However, identifying cells with string expressions isn't true VBA. I call it baby-VBA, in fact allowing worksheet syntax into VBA. True VBA identifies a cell by row and column, both of them numbers. B10 = Cells(10, 2). "Cells" refers to the collection of all cells in a worksheet. The syntax specifies, "from all cells, I want the one where the row = 10 and the column = 2". That is Cells(10, 2). A variation of this is Cells(10, "B") - call it half-baby. It's slower than Cells(10,2) because VBA must translate the "B" to 2. There is extra work but much less than Range("B10").

Now you can specify a range like Range(Cells(1,1), Cells(10,2)) which is the same as Range(Cells(1,"A"), Cells(10,"B")) in half-baby syntax.

Cells(Rows.Count, 2) or Cells(Rows.Count, "B") also specifies a cell. Rows.Count is the number 1048576. Cells(Rows.Count, 2) = B1048576. Cells(Rows.Count, 2).End(xlUp) specifies a cell above the last cell in the column. Logically, you can use this cell to specify a range, like Range(Cells(1,1), Cells(Rows.Count, 2).End(xlUp)). Observe the comma separating first and last cell.

All of the above is on the ActiveSheet, by default, because no sheet is specified. In fact, most of the time you want the "Cells" from a particular sheet as well as the Rows.Count, and the range should be on that same sheet, too. For this you would use a With statement as shown below. There are 4 periods preceding properties connecting to Vs. Spot them.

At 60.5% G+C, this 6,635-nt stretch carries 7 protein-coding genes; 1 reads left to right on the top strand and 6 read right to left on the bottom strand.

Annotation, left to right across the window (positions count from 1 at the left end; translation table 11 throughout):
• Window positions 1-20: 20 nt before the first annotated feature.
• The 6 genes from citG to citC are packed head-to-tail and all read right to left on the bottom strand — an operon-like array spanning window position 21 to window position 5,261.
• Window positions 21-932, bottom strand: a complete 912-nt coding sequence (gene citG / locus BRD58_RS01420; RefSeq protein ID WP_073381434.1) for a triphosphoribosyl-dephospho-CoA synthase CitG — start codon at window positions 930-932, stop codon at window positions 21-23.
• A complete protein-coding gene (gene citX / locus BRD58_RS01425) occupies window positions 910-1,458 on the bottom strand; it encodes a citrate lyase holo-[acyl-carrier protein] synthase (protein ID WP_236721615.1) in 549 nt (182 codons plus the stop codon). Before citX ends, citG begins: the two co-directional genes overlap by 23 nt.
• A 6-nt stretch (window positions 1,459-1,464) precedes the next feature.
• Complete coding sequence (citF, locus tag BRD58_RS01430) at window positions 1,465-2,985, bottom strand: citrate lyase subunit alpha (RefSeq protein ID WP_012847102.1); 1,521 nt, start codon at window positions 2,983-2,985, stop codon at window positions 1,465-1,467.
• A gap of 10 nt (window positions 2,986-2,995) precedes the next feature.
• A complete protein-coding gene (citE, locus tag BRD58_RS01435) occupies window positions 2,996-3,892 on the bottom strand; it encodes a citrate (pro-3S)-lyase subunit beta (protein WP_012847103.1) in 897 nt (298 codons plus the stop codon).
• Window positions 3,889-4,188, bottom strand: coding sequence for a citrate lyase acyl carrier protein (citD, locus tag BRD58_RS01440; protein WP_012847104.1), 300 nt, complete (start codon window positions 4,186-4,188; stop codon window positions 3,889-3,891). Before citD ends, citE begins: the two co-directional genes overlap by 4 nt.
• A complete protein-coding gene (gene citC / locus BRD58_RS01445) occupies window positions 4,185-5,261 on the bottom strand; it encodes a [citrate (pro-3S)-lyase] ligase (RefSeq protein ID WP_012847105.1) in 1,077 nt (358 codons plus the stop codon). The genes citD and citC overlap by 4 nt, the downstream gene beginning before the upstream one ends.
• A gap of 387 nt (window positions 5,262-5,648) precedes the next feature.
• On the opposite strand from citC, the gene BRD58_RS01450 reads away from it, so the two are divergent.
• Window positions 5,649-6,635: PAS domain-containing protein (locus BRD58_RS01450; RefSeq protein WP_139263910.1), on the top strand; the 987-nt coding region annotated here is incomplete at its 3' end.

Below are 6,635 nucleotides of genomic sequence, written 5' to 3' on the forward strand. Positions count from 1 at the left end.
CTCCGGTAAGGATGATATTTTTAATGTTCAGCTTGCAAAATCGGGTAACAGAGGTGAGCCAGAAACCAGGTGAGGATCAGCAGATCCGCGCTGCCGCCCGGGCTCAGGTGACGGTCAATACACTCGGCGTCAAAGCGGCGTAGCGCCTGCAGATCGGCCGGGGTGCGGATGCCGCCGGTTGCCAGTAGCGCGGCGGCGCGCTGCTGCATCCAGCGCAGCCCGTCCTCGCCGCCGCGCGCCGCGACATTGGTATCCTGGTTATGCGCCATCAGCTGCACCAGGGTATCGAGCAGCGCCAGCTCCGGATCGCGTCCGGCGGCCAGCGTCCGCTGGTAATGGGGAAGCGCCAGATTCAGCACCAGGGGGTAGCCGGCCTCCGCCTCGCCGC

Set Vs = Worksheets("Sheet3")

With Vs
    Set Rng = .Range(.Cells(1,1), .Cells(.Rows.Count, 2).End(xlUp))
End With

Commands like Activate or Select are parts of Excel's user interface. VBA doesn't need them. In the above code neither the worksheet Vs, nor the range Rng, are "activated". But you did use Vs to define Rng and you can now use Rng to assign its value to an array, like MyArr = Rng.Value. You can then manipulate MyArr, like MyArr(1,1) = "This is cell A1" and return the changed array to the sheet, like Rng.Value = MyArr. Observe that VBA remembers the sheet on which Rng was specified. It's part of the Range objects DNA. Try ? Rng.Worksheet.Name in the Immediate Window.

As to the counting, I'm afraid your question is too little defined for an answer. In this session let's focus on getting your range properly read into an array. With that done please ask another question about what you want to do with the array.



Hi and thank you. I appreciate your comments. I get confused when appropriate to use Ranges versus Cells.  I have the following questions so I can better understand. 
Dimension1 = Range("B8", Range("B7").End(xlDown)).Cells.Count - 1
    ' Therefore: correct syntax is more like shown below